INTERVIEW STATEMENT: Is there a future for Catholic healthcare?
MaterCare International gathers at our Rome conference for a very important reason, we come here for community. Catholic health care professionals, especially in the field of obstetrics, are facing moral and ethical challenges to their faith and practice across the globe. The question we are here to address this conference is; will Catholic healthcare wither? Or whither? The hope of this conference is that it will thrive by moving in a more united direction.
Health care has long been a central apostolate for the Catholic Church, caring for the sick and the poor. The future of Catholic health care as a whole relies on our ability to maintain our sense of community, to have courage in the face of opposition, to have conviction and competency. Our speaker, Geraldine McSweeney, President of CICIAMS International spoke to the increasing moral stress of nurses. This speaks to the need for Catholic physicians, nurses, midwives and specialists, with the support of clergy and religious, to build a network of the faithful. Bishop Kevin Doran of Elphin spoke to us yesterday and said, “Bishops and laypeople both have a responsibility to protect the right to life.” This is true, and there has never been a greater need for us show true charity and love by opposing the culture of death together, united.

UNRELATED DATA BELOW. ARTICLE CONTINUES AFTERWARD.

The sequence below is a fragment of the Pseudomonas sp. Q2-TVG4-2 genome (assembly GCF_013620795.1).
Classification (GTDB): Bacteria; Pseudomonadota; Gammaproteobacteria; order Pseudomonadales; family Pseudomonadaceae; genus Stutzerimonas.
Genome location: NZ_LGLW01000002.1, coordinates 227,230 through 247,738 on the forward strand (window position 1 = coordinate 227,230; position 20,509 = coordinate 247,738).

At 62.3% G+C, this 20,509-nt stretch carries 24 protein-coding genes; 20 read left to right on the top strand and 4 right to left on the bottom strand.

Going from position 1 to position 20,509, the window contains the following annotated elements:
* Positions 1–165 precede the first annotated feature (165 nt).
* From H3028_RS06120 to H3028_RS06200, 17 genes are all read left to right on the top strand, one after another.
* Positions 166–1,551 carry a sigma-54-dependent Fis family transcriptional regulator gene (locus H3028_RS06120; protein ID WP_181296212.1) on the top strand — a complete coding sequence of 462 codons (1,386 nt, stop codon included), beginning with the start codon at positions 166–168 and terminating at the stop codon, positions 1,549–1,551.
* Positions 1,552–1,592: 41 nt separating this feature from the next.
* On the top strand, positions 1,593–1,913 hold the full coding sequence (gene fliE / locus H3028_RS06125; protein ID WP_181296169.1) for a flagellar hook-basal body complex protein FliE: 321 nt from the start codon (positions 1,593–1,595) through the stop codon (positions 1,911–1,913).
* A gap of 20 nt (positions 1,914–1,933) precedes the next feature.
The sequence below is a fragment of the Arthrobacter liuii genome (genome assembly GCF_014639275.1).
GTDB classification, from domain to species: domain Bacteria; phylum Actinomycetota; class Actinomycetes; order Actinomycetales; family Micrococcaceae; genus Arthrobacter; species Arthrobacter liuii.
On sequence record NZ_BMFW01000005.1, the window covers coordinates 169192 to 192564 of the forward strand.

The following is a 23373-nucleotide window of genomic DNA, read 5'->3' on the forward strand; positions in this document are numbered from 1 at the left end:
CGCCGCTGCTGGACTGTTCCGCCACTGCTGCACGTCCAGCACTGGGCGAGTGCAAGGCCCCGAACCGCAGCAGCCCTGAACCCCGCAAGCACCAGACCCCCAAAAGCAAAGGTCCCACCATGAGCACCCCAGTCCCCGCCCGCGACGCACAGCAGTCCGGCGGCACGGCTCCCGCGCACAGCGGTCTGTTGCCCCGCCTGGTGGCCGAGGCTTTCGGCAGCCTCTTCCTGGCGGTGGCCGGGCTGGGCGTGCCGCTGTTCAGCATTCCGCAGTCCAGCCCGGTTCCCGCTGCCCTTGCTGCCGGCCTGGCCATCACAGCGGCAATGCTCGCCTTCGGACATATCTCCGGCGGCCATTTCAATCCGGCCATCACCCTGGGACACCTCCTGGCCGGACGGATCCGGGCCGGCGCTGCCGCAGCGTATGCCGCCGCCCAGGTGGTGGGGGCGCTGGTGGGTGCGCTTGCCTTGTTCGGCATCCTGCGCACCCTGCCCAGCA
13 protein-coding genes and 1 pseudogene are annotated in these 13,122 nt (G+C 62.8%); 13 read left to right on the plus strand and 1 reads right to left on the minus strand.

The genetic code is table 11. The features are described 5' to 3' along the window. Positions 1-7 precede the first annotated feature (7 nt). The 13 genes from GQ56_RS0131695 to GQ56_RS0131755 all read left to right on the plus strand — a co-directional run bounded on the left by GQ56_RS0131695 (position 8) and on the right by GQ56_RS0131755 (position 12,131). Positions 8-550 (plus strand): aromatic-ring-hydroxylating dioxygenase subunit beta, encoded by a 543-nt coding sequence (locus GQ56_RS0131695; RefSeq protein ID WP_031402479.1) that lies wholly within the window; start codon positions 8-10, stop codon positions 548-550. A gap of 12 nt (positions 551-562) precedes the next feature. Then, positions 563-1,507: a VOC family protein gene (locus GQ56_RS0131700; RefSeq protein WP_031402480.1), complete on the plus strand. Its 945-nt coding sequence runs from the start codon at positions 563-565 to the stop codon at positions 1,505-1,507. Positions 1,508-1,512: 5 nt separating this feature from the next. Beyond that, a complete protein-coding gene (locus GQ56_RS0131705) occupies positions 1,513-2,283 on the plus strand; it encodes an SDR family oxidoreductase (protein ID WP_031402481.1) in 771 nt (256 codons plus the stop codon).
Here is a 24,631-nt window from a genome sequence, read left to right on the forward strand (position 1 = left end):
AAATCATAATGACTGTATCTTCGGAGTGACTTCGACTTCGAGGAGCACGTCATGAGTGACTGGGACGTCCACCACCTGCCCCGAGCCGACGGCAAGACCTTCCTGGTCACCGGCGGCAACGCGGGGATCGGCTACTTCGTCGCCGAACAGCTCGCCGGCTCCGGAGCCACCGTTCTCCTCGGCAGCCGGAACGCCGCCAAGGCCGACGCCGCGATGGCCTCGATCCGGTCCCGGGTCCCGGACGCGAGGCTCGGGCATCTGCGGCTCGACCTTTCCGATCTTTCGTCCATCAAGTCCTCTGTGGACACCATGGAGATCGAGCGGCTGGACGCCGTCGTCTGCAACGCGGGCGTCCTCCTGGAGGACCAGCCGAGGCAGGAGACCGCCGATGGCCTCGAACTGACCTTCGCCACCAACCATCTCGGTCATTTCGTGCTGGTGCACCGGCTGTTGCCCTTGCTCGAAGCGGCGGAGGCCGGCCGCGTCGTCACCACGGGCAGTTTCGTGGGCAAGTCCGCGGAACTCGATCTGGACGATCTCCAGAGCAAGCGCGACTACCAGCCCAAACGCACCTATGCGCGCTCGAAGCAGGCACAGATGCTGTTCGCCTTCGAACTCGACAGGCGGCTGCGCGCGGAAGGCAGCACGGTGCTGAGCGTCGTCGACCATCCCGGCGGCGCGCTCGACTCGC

Abortion and euthanasia are not only Irish problems, they are not Canadian problems, these issues will continue to put pressure on countries in Africa, to put pressure on countries like Poland. Catholic health care providers have an obligation to provide modern and effective life affirming alternatives that are accessible and faithful to Catholic moral teachings.
In her keynote address entitled, “Is medicine as a vocation still possible?” to us on Wednesday, Sr. Dr. Maria Pilar Nunez Cubero stated, “Medicine is a place where money and prestige are to be had. It is an attractive place to seek self-gain, but it is an especially dangerous profession in which to do so and has repercussions of inappropriate care and can devastate the vulnerable people served.” Each of us must ask ourselves, are we prepared and willing to sacrifice for our roles as doctors. Patrick Buckley of the European Life Network said, “We are already suffering white martyrdom when we are told we must accept abortion, and other degenerate anti life actions in order to keep our jobs. Then there is red martyrdom when we are asked to give our lives in support of the truth of Christ, it may come to this sooner than we think.”
Dr. Dermot Kearney, President of the Catholic Medical Association in the UK, delivered a presentation outlining how we as a community can move forward with faith and courage, “to teach, guide, protect, and spread the Gospel.” MaterCare International, as an organization dedicated to the care of mothers and babies, would add to that, stating that we must nurture the person, their families and their relationships with one another as a whole, reinstating mothers to their rightful positions, to recognize them as gifts to humanity of such fundamental importance that it must be cherished and served in special ways.
To answer the question surrounding the future of Catholic healthcare, we can only turn to ourselves, and examine the strength of our convictions, but we require the support of our communities to continue nurturing the seeds that have been sewn.
Note: This presentation was live streamed and is now available in video at